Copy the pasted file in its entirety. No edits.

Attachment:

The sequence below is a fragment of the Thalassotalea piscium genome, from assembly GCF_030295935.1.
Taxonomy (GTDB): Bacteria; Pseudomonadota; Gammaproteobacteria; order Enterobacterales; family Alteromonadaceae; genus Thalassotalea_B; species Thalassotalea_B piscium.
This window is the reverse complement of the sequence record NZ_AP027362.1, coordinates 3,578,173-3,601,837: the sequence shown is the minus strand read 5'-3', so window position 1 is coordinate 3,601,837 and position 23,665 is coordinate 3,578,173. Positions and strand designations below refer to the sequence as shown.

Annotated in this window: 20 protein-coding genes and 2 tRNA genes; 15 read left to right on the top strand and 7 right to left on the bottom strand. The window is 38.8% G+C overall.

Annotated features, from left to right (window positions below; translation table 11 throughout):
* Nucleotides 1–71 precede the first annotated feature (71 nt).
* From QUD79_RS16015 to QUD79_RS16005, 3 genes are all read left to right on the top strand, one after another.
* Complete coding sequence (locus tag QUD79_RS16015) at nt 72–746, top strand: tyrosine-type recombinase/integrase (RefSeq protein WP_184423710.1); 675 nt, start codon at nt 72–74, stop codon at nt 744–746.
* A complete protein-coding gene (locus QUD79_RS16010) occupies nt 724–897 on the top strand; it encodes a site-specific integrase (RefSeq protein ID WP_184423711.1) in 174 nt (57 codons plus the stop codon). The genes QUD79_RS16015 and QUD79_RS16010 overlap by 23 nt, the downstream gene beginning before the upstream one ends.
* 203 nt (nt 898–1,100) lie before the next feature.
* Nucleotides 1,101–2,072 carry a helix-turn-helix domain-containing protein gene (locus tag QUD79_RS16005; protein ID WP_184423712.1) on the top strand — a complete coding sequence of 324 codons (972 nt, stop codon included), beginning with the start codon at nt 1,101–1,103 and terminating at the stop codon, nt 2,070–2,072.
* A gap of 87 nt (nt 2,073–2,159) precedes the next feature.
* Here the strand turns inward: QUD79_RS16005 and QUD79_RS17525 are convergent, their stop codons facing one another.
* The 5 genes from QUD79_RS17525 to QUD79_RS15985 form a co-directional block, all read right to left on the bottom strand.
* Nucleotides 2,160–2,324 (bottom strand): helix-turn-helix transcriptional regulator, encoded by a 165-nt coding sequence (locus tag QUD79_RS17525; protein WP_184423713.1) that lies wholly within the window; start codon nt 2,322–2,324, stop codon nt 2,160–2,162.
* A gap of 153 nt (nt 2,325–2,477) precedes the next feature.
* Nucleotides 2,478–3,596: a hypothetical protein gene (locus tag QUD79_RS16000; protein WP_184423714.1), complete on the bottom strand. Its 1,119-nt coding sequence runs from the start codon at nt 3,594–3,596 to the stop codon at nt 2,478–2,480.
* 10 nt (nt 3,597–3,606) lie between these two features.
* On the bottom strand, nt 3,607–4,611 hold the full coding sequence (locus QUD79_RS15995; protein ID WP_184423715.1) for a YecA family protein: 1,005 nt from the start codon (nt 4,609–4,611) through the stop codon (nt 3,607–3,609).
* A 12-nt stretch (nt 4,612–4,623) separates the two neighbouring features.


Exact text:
The sequence below is a fragment of the Thalassotalea piscium genome, from assembly GCF_030295935.1.
Taxonomy (GTDB): Bacteria; Pseudomonadota; Gammaproteobacteria; order Enterobacterales; family Alteromonadaceae; genus Thalassotalea_B; species Thalassotalea_B piscium.
This window is the reverse complement of the sequence record NZ_AP027362.1, coordinates 3,578,173-3,601,837: the sequence shown is the minus strand read 5'-3', so window position 1 is coordinate 3,601,837 and position 23,665 is coordinate 3,578,173. Positions and strand designations below refer to the sequence as shown.

Annotated in this window: 20 protein-coding genes and 2 tRNA genes; 15 read left to right on the top strand and 7 right to left on the bottom strand. The window is 38.8% G+C overall.

Annotated features, from left to right (window positions below; translation table 11 throughout):
* Nucleotides 1–71 precede the first annotated feature (71 nt).
* From QUD79_RS16015 to QUD79_RS16005, 3 genes are all read left to right on the top strand, one after another.
* Complete coding sequence (locus tag QUD79_RS16015) at nt 72–746, top strand: tyrosine-type recombinase/integrase (RefSeq protein WP_184423710.1); 675 nt, start codon at nt 72–74, stop codon at nt 744–746.
* A complete protein-coding gene (locus QUD79_RS16010) occupies nt 724–897 on the top strand; it encodes a site-specific integrase (RefSeq protein ID WP_184423711.1) in 174 nt (57 codons plus the stop codon). The genes QUD79_RS16015 and QUD79_RS16010 overlap by 23 nt, the downstream gene beginning before the upstream one ends.
* 203 nt (nt 898–1,100) lie before the next feature.
* Nucleotides 1,101–2,072 carry a helix-turn-helix domain-containing protein gene (locus tag QUD79_RS16005; protein ID WP_184423712.1) on the top strand — a complete coding sequence of 324 codons (972 nt, stop codon included), beginning with the start codon at nt 1,101–1,103 and terminating at the stop codon, nt 2,070–2,072.
* A gap of 87 nt (nt 2,073–2,159) precedes the next feature.
* Here the strand turns inward: QUD79_RS16005 and QUD79_RS17525 are convergent, their stop codons facing one another.
* The 5 genes from QUD79_RS17525 to QUD79_RS15985 form a co-directional block, all read right to left on the bottom strand.
* Nucleotides 2,160–2,324 (bottom strand): helix-turn-helix transcriptional regulator, encoded by a 165-nt coding sequence (locus tag QUD79_RS17525; protein WP_184423713.1) that lies wholly within the window; start codon nt 2,322–2,324, stop codon nt 2,160–2,162.
* A gap of 153 nt (nt 2,325–2,477) precedes the next feature.
* Nucleotides 2,478–3,596: a hypothetical protein gene (locus tag QUD79_RS16000; protein WP_184423714.1), complete on the bottom strand. Its 1,119-nt coding sequence runs from the start codon at nt 3,594–3,596 to the stop codon at nt 2,478–2,480.
* 10 nt (nt 3,597–3,606) lie between these two features.
* On the bottom strand, nt 3,607–4,611 hold the full coding sequence (locus QUD79_RS15995; protein ID WP_184423715.1) for a YecA family protein: 1,005 nt from the start codon (nt 4,609–4,611) through the stop codon (nt 3,607–3,609).
* A 12-nt stretch (nt 4,612–4,623) separates the two neighbouring features.